As anyone who’s hiked through a seemingly inhospitable stretch of desert can attest, when you take a moment to stop and look around, you won’t just find signs of life—you’ll find a bounty of beautiful, adaptable living things thriving despite the harsh conditions. Discovering Etsy shops that opened against the backdrop of 2020 is a similar experience: an inspiring testament to the enduring and unstoppable nature of creativity, sometimes in spite of challenges, and also sometimes because of them. Whether you’re looking for proof of creative perseverance or adding to your list of independent makers to buy from at a time when supporting small businesses means more than ever, our list of outstanding new Etsy shops won’t disappoint. Scroll on to celebrate them all.
For veteran florist Jenny Ray, opening her stunning dried flower specialty shop Fern + Sunpalm was a clever pivot when her main gig designing fresh arrangements for weddings and events literally dried up this spring. “When Covid struck in March, the wedding industry got hit hard and we had over 70 couples postpone,” she says. And so Jenny got creative, translating the botanical trends she saw pre-pandemic (think fluffy stems of pampas grass and loads of dusty pastel blooms) into a new line of preserved bouquets and floral decor perfect for special occasions and everyday moments alike.
If Epalladio Ceramics’ earthy vessels evoke the ethos of ancient civilizations, that’s because they’re designed to—with each hand-engraved and gorgeously glazed pitcher, pot, and cup born of founder Noufris Papatzanakis’ long-held passion for Ancient Greek culture. Over the years, what started as Noufris’s hobby researching and re-creating oil lamps and decorative items grew into a full-blown family business, bringing together multiple generations to sculpt and mold Old World–inspired ceramics from their 18th-century studio on the island of Crete. And as of 2020, their wares are reaching a contemporary global audience thanks to their brand-new Etsy shop.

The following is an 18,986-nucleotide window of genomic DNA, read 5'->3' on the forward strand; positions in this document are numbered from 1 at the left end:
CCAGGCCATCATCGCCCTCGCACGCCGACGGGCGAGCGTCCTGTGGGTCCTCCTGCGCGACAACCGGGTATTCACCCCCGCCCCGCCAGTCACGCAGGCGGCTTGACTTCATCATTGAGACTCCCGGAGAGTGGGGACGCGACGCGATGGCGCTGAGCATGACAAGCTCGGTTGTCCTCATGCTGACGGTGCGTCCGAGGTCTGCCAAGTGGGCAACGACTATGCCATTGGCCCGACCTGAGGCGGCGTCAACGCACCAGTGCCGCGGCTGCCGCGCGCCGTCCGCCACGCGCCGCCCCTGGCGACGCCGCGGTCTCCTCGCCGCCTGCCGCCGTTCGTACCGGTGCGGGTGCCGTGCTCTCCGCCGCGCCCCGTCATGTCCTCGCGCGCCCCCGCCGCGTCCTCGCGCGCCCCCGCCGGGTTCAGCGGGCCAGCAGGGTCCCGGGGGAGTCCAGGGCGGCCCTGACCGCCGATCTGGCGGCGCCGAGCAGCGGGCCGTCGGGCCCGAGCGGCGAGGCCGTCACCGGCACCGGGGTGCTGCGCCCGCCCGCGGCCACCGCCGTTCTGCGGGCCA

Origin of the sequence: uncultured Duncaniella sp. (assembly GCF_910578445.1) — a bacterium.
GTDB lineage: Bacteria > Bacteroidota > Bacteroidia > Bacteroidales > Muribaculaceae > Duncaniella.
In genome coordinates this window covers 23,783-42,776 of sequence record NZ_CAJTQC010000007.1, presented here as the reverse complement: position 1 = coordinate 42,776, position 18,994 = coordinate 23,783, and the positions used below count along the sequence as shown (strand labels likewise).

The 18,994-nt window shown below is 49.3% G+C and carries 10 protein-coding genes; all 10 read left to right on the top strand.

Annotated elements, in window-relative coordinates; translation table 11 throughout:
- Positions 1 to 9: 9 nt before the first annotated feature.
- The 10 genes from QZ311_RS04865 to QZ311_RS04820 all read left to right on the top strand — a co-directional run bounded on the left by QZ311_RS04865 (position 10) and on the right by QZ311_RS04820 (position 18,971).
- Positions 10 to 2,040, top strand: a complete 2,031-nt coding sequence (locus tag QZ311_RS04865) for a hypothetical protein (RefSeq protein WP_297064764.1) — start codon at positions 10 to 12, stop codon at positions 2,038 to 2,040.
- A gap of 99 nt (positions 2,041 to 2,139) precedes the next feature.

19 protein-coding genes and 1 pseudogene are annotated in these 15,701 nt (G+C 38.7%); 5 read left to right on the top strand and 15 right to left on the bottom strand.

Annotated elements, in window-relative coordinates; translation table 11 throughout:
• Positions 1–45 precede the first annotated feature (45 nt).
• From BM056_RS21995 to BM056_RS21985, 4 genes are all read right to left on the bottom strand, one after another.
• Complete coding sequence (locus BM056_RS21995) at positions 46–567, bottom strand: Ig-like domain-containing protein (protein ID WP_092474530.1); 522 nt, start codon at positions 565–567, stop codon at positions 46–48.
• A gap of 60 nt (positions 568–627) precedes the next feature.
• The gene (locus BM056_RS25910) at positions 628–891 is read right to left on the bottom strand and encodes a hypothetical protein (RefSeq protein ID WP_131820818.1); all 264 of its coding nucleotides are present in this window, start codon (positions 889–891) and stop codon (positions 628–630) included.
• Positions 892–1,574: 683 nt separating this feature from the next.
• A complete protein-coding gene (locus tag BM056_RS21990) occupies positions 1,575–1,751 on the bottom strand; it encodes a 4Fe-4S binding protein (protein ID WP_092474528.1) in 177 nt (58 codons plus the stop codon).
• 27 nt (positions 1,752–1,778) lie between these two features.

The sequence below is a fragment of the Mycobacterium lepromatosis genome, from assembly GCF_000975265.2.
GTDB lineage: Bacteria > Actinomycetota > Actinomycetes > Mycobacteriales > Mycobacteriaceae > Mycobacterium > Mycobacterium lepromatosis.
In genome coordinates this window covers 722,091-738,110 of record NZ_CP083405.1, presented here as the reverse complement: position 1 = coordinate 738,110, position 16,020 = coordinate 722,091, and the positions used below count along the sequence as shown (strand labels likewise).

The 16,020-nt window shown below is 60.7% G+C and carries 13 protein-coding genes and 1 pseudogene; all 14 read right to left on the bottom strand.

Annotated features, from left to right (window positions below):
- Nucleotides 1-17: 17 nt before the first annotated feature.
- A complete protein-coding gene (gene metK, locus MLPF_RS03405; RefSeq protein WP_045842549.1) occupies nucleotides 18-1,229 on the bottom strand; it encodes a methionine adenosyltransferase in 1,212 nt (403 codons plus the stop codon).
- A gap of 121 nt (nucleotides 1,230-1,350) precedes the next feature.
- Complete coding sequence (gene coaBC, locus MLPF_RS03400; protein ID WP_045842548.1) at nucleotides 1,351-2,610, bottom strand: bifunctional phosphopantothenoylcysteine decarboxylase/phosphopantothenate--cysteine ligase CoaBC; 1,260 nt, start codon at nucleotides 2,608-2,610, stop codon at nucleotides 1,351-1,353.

In a year when we’re all searching for ways to keep cozy and create hygge vibes at home, the scented soy wax candles from Kayleigh Miller’s new shop, Coze Handcrafted Comforts, offer a surefire way to do just that. The best part? Kayleigh loves making her eco-conscious creations (which come in comforting, cleverly named fragrances like Cozy Flannel and Cocoa Cashmere) as much as her customers love burning them—a discovery she inadvertently made a few years ago while working on some DIY gifts. Kayleigh says: “I enjoyed the craft of it so much that I haven’t stopped making them since!”
Coated with specks of pistachio and rose petals, drizzled with blueberry lavender frosting, and dipped in rich chocolatey goodness, the delightfully decorated desserts in Flore and Wes Foley’s shop, The Chocolate Tortoise, have quickly become a hot commodity—and it’s easy to see why. Send a delicious care package to a faraway friend, or curate a custom box of treats to suit your own personal palate and prepare to be wowed. In the words of one satisfied, satiated shopper: “These were some of the best cookies I’ve ever had.”
The dazzling and diverse chorus of women portrayed in Kendra Jones’s collection of colorful prints exude a sense of power, confidence, and courage—which is fitting considering that launching her shop, K. Jones Prints, was in itself an act of bravery. “My love of art began at a very young age,” she says. “But I didn’t get the nerve to release my work until Covid hit and I was left without steady income.” That leap of faith mirrors the fearless spirit embodied in Kendra’s confident subjects, and taking the plunge to follow her passion has paid off. “I had nothing to lose; so far, it’s been a beautiful new journey,” she says.